Quick Tip: Selecting and Stitching Beautiful Buttonholes

June 29, 2020By Joanne BankoFashion, Garment, Quick Tip, Sewing, Tutorial 18 Comments Opinion by Paid Consultant

This quick tip is designed to get you thinking about selecting and stitching beautiful buttonholes. A good start is to go ahead and stitch yourself a buttonhole sampler. Begin with two layers of a firm woven fabric and add interfacing or stabilizer between the layers. Choose a good quality, smooth sewing thread and thread top and bobbin with the same thread. Consider sewing buttonholes using the same thread you use for embroidery. I’ve been doing this for many years! On most occasions I actually prefer embroidery thread, as it mimics the sheen and smooth quality of pure silk thread. I also love the fact that Brother Polyester Embroidery Thread comes in so many colors. In the example below, standard polyester sewing thread was used on the left and embroidery thread was used on the right. See Figure #1.

Thread Types
Figure #1

To stitch your sampler, begin at the beginning of the buttonhole menu and continue until you have stitched out each and every style.
Note: Buttonholes shown here are from utility stitch menu No.4 on the Brother Luminaire Machine. See Figure #2.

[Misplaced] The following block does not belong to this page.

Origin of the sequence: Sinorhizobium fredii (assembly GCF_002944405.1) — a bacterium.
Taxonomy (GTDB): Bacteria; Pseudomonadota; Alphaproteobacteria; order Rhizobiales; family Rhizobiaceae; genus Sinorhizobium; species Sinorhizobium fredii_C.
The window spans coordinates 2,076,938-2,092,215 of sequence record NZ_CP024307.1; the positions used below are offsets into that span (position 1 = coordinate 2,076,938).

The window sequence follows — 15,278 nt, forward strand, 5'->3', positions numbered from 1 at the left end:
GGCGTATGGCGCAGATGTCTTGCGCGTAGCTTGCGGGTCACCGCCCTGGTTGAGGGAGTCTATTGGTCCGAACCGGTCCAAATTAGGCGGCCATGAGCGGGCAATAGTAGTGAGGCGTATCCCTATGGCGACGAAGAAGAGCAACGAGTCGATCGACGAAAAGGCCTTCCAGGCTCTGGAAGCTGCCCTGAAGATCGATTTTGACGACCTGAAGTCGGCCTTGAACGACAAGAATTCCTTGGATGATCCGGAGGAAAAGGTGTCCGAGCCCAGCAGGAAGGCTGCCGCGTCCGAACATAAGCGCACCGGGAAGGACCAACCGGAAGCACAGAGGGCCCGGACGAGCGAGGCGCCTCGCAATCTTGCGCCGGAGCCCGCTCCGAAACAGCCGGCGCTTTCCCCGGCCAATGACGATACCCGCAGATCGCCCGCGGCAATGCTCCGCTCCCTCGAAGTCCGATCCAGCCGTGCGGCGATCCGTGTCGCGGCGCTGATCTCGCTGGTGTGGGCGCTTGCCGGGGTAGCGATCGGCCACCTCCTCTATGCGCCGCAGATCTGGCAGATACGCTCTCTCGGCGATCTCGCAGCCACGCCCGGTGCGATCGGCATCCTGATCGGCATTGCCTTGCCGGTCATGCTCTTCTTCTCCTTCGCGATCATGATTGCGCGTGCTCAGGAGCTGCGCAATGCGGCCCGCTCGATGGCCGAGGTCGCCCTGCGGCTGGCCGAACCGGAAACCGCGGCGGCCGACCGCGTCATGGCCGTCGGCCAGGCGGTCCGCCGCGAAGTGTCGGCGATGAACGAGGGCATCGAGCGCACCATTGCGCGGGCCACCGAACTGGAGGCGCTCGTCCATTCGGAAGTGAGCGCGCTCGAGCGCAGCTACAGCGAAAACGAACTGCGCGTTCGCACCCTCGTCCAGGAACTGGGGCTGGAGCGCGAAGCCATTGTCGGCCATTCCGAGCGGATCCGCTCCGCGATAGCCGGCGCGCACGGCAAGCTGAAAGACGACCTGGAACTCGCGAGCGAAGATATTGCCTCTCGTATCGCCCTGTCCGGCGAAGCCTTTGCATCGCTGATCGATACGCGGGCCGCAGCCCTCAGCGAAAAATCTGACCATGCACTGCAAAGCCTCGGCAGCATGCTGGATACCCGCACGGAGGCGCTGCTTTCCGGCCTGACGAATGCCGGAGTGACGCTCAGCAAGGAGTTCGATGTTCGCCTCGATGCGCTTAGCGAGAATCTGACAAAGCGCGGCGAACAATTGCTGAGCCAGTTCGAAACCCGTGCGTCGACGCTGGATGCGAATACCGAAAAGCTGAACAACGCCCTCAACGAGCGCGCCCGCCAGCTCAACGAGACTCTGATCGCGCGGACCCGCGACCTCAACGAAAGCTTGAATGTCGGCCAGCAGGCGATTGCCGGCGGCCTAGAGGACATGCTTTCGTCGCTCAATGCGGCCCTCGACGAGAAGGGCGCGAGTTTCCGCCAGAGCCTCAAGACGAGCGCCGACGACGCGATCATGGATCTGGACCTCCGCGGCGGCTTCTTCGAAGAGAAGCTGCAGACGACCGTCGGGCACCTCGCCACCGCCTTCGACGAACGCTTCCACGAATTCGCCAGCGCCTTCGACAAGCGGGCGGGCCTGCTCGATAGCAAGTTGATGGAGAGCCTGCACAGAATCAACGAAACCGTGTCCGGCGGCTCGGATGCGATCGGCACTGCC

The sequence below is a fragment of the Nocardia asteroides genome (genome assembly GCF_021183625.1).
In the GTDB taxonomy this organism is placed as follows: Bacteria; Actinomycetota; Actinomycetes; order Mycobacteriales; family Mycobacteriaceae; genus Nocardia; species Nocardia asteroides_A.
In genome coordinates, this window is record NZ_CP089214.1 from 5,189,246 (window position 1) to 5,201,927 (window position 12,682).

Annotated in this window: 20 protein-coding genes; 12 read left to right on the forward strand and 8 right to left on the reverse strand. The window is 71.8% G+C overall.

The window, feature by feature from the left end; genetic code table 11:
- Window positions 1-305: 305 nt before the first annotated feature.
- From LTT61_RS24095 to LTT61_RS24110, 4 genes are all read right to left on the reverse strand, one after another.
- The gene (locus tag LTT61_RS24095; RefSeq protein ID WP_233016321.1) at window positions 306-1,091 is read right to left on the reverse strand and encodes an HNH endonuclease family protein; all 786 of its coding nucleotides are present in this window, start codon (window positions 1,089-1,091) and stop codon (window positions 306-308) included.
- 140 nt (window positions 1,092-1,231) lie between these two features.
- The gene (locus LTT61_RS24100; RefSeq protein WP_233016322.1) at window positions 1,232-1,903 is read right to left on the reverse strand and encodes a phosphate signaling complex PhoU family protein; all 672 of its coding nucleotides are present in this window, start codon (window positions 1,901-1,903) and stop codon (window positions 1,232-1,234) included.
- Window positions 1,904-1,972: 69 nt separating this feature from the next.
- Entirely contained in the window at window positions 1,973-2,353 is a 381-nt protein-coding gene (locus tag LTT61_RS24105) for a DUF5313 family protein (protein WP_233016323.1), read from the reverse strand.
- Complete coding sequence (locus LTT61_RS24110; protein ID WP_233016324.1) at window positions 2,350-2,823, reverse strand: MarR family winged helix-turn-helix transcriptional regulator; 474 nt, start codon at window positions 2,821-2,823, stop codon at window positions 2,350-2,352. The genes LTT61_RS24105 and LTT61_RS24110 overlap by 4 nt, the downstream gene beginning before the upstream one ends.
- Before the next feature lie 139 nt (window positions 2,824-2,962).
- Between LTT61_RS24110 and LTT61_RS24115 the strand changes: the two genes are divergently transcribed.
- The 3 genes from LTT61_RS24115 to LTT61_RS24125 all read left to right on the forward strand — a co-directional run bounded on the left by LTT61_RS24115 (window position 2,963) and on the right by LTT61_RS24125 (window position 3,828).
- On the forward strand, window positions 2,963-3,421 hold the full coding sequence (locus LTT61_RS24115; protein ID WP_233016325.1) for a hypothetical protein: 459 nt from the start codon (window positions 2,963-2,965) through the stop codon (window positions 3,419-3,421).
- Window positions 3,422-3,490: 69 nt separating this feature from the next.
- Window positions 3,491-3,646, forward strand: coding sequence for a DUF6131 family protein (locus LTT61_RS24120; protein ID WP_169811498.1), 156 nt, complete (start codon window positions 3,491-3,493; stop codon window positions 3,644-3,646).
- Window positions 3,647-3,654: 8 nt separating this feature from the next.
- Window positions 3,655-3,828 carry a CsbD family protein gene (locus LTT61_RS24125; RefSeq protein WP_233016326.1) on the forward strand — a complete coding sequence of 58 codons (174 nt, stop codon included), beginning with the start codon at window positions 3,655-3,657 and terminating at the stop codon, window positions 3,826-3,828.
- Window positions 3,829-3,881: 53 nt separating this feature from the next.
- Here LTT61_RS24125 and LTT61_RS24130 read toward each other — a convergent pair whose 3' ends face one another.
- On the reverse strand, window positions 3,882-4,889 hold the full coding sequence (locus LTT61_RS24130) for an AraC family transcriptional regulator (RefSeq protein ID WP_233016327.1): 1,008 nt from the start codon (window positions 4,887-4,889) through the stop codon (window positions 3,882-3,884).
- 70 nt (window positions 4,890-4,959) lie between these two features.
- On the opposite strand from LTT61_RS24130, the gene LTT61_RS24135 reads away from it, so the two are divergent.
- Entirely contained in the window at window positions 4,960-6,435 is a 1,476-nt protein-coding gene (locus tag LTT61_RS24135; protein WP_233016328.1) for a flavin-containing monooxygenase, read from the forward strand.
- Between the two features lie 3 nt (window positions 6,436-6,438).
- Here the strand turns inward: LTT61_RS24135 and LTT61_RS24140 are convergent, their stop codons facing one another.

Button Holes
Figure #2

Your sampler will help you determine if a style will look good on your project. There are some common practices when it comes to buttonholes but you’re the designer, so choose the buttonhole that suits your taste! Most of the rectangular or rounded end buttonholes can be used interchangeably. Keyhole buttonholes are designed for use with buttons that have an attached shank. Buttonhole 4-12 is for making a bound buttonhole. Watch for a future tutorial for that particular style! The last buttonhole on the far left is used when your button circumference is too large for the opening on the one-step “automatic” buttonhole foot. This selection allows for a manual buttonhole made by drawing the length of the buttonhole on the fabric and following four separate steps to stitch the right and left legs and the top and bottom bartacks.

Looking for more specific on each buttonhole built-in to your machine? Various Brother machine models have on screen help for you to access. Below you’ll see how I found more buttonhole information for my all-time favorite round end buttonhole on the Brother Luminaire. See Figure #3a, #3b, and #3c.

Option A
Figure #3a
Option B
Figure #3b
Option C
Figure #3c

You can also check your manual for more information and details such as those shown below in Figure #4.

Manual
Figure #4

I hope these tips set you on a path to happily stitching your own beautiful buttonholes!

CLICK HERE FOR PDF!


18 Comments

  • Lovely to see a techniques post again. When you come back with the bound buttonhole technique could you please show beginners how to do a corded buttonhole too. Very few people I come across know how to do this and have no idea what the small protusion on the buttonhole foot is for. If we want our clothes to last corded buttonholes are a very good option in my opinion. They also look really nice because of the added texture.

    • Hi Sis!